OT: Deut. 32:28-52
Well. The readings today had a generally negative vibe that centered around the consequences of man not living up to God's expectations. In the OT, Moses is continuing his cheerful tune in which he calls the Israelites a bunch of idiots (28). I can't quite tell if he is rehashing their past failures or predicting future ones, but the bottom line is clear: these people are screw-ups, and they have no discernment. Because of their inability to recognize the work of God in their lives, things are not going to go well for them. As always, the Israelites are so indicative of humanity in general to me.
I was also struck by God's wrath in this passage. When I see what appears to be blood lust in God (42), it always concerns me. However, two passages in Ezekiel really help me to understand God in these situations. One says, "Do I take any pleasure in the death of the wicked? declares the Sovereign LORD. Rather, am I not pleased when they turn from their ways and live?" (Ezek. 18:23). The other says, "Say to them, 'As surely as I live, declares the Sovereign LORD, I take no pleasure in the death of the wicked, but rather that they turn from their ways and live. Turn! Turn from your evil ways! Why will you die, O house of Israel?'" Granted, He seems to be talking about Israel in those passages, but I would hope the idea of God not taking pleasure in the deaths of the wicked is universal.
NT: Luke 12:35-59
Though Jesus is a little less pessimistic than Moses, He, too, spends today warning against a lack of discernment. Moses says the people are "without sense." Jesus chides the crowd for being able to predict the weather but unable to discern the arrival of the kingdom of God (56). Moses predicts that God will punish the people until "their strength is gone and no one is left, slave or free" (36). Jesus predicts that God will "cut [the person unprepared for his arrival] into pieces and assign him a place with the unbelievers" (46). In the next couple of verses, He further reveals that the person who does not do God's will will be beaten with blows (the amount will be determined by their level of awareness of their sin).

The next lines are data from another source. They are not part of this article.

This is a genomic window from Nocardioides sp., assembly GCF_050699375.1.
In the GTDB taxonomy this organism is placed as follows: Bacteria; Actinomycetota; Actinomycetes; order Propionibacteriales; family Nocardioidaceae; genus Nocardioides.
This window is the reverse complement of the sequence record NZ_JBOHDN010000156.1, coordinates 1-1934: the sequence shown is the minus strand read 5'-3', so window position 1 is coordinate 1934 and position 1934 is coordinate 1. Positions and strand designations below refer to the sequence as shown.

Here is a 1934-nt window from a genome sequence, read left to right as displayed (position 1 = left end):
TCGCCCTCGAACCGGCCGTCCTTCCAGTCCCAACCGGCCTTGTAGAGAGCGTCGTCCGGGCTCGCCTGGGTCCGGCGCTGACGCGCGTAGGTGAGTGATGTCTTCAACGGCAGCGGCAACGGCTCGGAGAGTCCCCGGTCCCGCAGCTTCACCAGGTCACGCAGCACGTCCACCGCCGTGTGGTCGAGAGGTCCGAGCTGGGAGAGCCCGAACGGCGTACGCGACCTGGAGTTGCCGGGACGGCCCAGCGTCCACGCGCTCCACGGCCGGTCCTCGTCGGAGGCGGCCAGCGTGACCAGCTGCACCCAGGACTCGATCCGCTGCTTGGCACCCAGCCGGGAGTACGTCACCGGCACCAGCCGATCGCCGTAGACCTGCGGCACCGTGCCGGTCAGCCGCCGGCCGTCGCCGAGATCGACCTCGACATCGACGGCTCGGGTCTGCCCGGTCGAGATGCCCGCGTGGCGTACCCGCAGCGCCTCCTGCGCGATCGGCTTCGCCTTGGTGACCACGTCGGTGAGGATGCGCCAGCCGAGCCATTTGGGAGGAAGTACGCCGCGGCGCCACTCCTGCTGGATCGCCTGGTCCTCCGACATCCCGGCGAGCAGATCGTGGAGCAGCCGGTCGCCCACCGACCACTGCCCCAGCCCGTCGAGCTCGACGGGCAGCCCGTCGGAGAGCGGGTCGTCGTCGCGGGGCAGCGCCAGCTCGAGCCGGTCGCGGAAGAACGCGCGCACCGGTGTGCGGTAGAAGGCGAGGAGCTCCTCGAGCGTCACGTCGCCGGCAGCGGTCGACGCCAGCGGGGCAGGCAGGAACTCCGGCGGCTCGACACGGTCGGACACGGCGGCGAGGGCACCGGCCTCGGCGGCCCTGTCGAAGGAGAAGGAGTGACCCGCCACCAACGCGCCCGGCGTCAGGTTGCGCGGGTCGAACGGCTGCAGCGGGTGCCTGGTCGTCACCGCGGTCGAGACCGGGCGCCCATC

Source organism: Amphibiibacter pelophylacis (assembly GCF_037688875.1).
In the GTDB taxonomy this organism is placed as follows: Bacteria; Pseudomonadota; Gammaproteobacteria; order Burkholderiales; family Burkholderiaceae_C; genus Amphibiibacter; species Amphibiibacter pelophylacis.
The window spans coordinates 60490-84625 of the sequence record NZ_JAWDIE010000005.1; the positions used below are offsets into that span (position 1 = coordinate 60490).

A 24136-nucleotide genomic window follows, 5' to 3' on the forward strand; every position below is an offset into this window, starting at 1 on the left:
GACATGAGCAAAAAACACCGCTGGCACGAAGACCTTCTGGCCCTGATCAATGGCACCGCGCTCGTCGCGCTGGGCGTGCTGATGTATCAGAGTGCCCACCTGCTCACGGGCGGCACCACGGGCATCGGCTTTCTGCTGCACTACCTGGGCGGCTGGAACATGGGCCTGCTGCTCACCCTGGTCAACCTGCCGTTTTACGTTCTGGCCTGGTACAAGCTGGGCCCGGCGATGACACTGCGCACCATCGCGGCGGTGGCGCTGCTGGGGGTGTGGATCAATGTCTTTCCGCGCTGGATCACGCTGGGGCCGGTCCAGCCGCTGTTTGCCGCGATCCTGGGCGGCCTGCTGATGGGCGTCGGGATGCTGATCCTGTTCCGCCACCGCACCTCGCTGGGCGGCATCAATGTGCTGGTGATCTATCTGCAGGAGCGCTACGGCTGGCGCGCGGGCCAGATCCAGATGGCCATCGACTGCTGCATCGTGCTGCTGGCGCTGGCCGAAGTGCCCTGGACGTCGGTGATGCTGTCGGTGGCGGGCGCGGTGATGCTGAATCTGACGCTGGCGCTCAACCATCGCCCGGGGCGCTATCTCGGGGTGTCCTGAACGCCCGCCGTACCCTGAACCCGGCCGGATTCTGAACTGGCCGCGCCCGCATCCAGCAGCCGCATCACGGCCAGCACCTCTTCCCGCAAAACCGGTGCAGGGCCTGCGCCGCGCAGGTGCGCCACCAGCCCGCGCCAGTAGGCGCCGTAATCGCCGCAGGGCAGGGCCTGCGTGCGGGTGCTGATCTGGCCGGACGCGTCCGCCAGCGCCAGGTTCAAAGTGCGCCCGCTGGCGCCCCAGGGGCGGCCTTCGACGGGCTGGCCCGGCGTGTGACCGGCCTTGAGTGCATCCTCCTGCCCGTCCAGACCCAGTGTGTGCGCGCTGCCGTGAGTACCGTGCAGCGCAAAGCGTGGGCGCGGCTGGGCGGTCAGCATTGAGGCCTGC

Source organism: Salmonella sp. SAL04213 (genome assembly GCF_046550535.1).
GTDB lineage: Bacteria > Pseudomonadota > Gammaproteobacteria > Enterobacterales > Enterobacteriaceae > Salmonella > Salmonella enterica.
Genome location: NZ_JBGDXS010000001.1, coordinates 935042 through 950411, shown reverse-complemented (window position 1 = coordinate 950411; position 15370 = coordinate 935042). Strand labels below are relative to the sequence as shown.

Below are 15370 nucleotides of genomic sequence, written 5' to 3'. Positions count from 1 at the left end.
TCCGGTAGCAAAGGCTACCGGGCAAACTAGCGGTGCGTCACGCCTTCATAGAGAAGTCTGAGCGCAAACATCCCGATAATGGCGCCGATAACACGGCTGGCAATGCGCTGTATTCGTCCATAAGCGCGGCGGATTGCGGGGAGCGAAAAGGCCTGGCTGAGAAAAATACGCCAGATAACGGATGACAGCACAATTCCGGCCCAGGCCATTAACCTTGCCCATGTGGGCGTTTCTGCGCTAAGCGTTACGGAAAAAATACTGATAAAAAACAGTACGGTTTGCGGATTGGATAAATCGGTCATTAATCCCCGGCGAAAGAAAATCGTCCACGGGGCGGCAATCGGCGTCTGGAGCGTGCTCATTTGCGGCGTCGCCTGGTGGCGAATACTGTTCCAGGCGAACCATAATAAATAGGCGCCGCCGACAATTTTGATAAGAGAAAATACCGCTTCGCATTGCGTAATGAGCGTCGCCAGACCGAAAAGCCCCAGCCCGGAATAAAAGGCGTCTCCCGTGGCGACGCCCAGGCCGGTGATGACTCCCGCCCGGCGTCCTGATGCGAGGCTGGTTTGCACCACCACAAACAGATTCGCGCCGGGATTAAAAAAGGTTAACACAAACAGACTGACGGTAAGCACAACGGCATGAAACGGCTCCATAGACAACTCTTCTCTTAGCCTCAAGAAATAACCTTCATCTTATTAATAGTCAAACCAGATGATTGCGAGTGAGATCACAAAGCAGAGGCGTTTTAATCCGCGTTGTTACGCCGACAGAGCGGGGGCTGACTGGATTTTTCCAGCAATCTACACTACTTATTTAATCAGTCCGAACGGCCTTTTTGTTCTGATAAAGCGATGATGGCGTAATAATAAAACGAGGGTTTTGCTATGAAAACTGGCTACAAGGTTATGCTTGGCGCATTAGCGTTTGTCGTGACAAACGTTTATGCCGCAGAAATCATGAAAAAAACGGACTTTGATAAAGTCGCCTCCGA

So yeah, this is not the cheeriest reading ever, especially when you also factor in Jesus' predictions of family strife and his desire to "bring fire on the earth" (49-53). What I take away from it all is a sober reminder to live my life fully for God. I also wondered if there is more that God is expecting of me that I am not doing.
Wow--this psalm just keeps going! Apparently, when you get on the subject of Israel's failures throughout history, you find that you have a lot to sing about! Asaph puts Moses' little ditty to shame, though I guess he also had more material to work with, being later in history. What is interesting to me about Moses and Asaph's renditions of history is that they are undoubtedly considered to be extremely primitive expressions, since they view every happening as orchestrated by God and as a reward or punishment based on the people's conformity to His will. That idea is quite out of vogue, needless to say. It is definitely out of vogue among unbelievers and is even so among believers. After all, how many of us would tell a grieving friend (or even think to ourselves) that their suffering was the result of their own sin? How many of us would think that God was punishing them? I certainly wouldn't. And when disasters like Katrina or the earthquake in Haiti happen, we don't think that those are an outpouring of God's wrath (and if we do, we know not to say it, unless we are Pat Robertson). But as anathema as those thoughts are to us, that is how Moses and Asaph interpret history. I even have some of that in me, I must say. As a child, for example, I secretly thought that if it rained on Easter, it meant that God was judging the church, and if it rained on the 4th of July, it meant that God was judging our country. True story:). (Now I know that God would be more likely to rain fire if He really wanted to get people's attention:)). But I do see how my childish impulses were probably rooted in my young interpretation of scripture!
I don't really know what I'm trying to say. I guess it is just an interesting line of thought to me. To what degree are the events of our world a result of God's intervention due to our actions, and to what degree do things "just happen"? I can only imagine the wide variety of opinions on THAT one...
How ironic that laziness ends in slave labor. This whole verse reminds me of Gal. 6:7 ("Do not be deceived: God cannot be mocked. A man reaps what he sows.").